Nigeria’s Industrials Are Bleeding Revenue

Nigeria’s Industrials Are Bleeding Revenue

Time to declare a state of industrial growth emergency in Nigeria? If you have been paying attention, you ought to have noticed something: Nigeria’s industrial giants are struggling severely. Yes,  Cadbury Nigeria Plc just declared a profit of N172 million (about $400,000) for 2020. Unilever was all red at N1.59 billion loss: “Unilever Nigeria Plc a leading consumer goods company in Nigeria declares in its unaudited annual financial report that it made a loss amounting to N1.59 billion in the year 2020. This is according to the information and figures disclosed in the Company’s unaudited financial statement published by Unilever on the website of the Nigerian Stock Exchange”.

Cadbury Nigeria Plc has declared in its recently published unaudited year-end financial statements, that it made a profit of N172 million at the end of its operation in 2020.

This is according to the information and figures contained in Cadbury’s un-audited year-end 31st December 2020 financial statements, published on the website of the Nigerian Stock Exchange.

  • Revenue decreased to N35.41 billion, down by 9.97% Y-o-Y.
  • Cost of sales decreased to N29.64 billion, down by 4.39% Y-o-Y.
  • Gross profit decreased to N5.77 billion, down by 30.73% Y-o-Y.
  • Other income increased to 108.04 million, up by 24% Y-o-Y.
  • Selling and distribution expenses decreased to N4.58 billion, down by 12.12% Y-o-Y.

You can blame Covid-19 but I do not buy that argument. These companies make what we use daily, Covid-19 or not.

So, there is a problem somewhere and a dislocation is happening, frontally or through the flanks. It is either Nigerians have moved from semovita to black akpo [black local fufu] or someone somewhere is offering the same products at better rates. But one thing is evident: a shift is happening and these firms are under threats. I just hope that people are not getting poorer that few care for what they sell!

But do not miss that the local ones are doing better; Flour Mills broke sales records. It is possible that its products are more competitively priced since it does not have the global multinational structure of the competitors which can make flexibility on pricing more difficult, besides freedom to source some raw materials locally. Yes, like the ways Accenture and BCG were knocked down in Lagos by the local competitors, and both exited Nigeria. Pricing is a very important component in Nigeria’s business climate now.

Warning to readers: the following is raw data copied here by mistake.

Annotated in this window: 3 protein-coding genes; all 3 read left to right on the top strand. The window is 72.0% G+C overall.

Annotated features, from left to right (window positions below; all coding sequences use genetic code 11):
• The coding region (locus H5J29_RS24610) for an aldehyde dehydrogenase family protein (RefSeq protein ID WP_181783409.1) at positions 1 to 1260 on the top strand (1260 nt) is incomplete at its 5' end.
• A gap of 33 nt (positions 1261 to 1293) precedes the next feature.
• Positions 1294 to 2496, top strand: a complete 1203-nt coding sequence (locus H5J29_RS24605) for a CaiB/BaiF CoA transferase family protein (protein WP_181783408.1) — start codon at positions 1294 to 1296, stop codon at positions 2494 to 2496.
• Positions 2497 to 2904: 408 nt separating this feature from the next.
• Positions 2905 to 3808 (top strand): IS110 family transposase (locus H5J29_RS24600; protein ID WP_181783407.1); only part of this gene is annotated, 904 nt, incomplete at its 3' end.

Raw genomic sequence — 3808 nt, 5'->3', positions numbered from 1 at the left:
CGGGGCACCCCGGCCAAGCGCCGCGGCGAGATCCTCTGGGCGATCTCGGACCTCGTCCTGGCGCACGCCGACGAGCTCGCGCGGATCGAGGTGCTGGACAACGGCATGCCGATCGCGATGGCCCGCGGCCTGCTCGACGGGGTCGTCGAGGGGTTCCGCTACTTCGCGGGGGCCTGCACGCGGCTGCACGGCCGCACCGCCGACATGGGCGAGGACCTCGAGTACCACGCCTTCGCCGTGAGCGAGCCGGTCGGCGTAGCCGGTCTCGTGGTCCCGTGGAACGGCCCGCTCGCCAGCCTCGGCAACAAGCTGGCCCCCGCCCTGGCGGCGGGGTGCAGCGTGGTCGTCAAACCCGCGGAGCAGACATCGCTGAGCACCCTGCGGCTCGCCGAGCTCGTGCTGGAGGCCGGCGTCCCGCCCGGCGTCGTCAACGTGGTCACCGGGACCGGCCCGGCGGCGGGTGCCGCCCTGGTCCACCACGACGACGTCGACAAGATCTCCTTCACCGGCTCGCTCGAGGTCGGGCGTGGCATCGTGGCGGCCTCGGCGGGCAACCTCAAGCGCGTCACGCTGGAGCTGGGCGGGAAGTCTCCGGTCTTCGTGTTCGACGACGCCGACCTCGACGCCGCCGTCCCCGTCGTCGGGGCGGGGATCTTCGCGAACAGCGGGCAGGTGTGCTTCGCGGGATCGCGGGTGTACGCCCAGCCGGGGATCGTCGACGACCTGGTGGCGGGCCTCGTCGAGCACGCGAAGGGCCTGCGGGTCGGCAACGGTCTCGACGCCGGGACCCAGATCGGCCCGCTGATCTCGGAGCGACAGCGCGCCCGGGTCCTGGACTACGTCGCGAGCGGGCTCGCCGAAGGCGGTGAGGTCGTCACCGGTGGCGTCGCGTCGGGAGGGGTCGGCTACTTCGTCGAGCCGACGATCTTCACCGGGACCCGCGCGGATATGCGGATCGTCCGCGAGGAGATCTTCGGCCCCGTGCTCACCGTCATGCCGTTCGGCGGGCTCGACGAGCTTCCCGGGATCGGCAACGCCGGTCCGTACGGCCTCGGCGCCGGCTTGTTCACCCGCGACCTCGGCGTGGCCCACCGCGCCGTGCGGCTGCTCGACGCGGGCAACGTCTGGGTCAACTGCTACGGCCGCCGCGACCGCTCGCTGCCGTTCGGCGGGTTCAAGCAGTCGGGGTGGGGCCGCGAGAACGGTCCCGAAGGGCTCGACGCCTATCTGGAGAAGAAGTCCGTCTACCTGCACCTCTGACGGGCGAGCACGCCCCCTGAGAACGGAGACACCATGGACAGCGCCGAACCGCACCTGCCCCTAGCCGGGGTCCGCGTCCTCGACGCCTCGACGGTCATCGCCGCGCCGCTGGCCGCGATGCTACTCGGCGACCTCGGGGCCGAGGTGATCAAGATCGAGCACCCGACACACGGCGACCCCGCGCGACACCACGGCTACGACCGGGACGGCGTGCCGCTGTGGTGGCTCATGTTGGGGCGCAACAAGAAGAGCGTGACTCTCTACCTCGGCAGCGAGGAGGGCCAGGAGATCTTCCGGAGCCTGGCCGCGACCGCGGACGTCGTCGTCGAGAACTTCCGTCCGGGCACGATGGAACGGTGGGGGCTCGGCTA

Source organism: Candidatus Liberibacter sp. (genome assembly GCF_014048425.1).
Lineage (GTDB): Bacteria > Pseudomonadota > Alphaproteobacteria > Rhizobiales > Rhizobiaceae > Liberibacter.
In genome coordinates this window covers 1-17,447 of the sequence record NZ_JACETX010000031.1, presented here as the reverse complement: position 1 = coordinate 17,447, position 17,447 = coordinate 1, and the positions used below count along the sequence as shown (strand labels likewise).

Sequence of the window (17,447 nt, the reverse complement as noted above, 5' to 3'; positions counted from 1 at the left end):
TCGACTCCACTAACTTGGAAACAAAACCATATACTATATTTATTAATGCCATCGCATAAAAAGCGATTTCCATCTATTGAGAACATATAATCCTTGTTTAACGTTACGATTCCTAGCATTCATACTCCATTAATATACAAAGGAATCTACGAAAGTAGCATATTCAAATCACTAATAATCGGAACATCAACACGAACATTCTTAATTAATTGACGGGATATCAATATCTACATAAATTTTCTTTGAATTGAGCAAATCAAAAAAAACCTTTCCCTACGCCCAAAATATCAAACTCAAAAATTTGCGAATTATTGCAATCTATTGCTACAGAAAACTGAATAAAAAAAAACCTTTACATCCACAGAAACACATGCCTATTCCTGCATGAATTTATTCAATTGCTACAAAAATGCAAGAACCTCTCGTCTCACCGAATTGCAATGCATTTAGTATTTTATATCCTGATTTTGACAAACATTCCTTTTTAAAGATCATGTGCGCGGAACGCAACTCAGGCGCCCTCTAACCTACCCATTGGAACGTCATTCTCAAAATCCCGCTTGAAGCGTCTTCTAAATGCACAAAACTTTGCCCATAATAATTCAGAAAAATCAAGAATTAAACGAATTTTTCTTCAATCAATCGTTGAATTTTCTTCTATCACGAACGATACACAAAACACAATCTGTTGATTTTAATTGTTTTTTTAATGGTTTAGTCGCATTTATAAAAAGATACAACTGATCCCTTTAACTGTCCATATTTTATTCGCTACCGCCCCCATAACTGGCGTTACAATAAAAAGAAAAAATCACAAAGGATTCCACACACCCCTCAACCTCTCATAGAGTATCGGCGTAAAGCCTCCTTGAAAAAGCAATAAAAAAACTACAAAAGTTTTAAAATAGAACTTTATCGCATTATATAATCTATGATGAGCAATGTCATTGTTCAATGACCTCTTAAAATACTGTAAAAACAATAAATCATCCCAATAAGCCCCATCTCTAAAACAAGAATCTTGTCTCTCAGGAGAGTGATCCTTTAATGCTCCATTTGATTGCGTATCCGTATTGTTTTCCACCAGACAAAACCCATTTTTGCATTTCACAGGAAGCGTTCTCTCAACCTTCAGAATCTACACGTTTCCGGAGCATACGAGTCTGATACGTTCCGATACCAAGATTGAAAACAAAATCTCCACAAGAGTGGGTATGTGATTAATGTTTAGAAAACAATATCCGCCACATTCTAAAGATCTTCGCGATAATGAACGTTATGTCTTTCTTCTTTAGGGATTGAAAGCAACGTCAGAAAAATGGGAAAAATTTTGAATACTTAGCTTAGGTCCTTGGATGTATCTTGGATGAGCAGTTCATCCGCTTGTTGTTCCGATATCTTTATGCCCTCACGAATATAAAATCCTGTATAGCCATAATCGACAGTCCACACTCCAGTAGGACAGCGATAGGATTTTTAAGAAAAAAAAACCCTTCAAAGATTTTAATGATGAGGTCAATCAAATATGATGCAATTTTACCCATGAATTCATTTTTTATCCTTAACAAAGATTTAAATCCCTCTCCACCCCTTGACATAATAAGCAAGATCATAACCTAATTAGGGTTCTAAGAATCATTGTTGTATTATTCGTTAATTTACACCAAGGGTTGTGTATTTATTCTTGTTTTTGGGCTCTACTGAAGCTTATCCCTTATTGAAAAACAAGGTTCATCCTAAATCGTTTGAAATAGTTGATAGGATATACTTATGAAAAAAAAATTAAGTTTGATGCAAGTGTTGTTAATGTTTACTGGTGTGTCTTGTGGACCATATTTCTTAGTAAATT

Nigeria’s integrated food business and agro-allied group, Flour Mills of Nigeria Plc, has continued its strong performance, growing its profit after tax (PAT) for the third quarter ended December 2020/21 by 91 per cent. The Group posted a revenue of N555.342 billion in Q3, up from N423.479 billion in the corresponding period of 2019/20.

So, in the end, if you do not do sachetization in anything you  are doing in Nigeria, you will struggle. Nestle is a foreign brand but has gone full sachet-playbook and is killing it. Update your playbook and begin to sell in “sachets” where necessary.


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One thought on “Nigeria’s Industrials Are Bleeding Revenue

  1. We don’t have a reliable tracker on consumer spending here, so it’s hard to know the products people spend most of their money on. Maybe a data from Nestle will help give a pointer…

    People didn’t reduce spending on essential products because of covid, rather it increased in many cases, it’s now a case of figuring out where the spending went, and who took it.

    If one of the major FMCG operators is declaring SME level of profit, what do we now hear from hotels, cinemas, restaurants, night clubs, bars airlines, transporters, etc? Because some of them were basically grounded, with some still yet to start breathing.

    Nigeria is not in a position where any business can even shutdown for one day, we just need to find ways to keep them open, covid or no covid. Even the vaccines are not free, so we better start saving money for them, rather than crippling everything in the name of pandemic.

    If you go Mega Chicken at Lekki 2 from 4pm, you will be encouraged that people are still visiting restaurants in good numbers, that’s what we need to be seeing across sectors; we need to revive all the things we destroyed for lack of good judgement.


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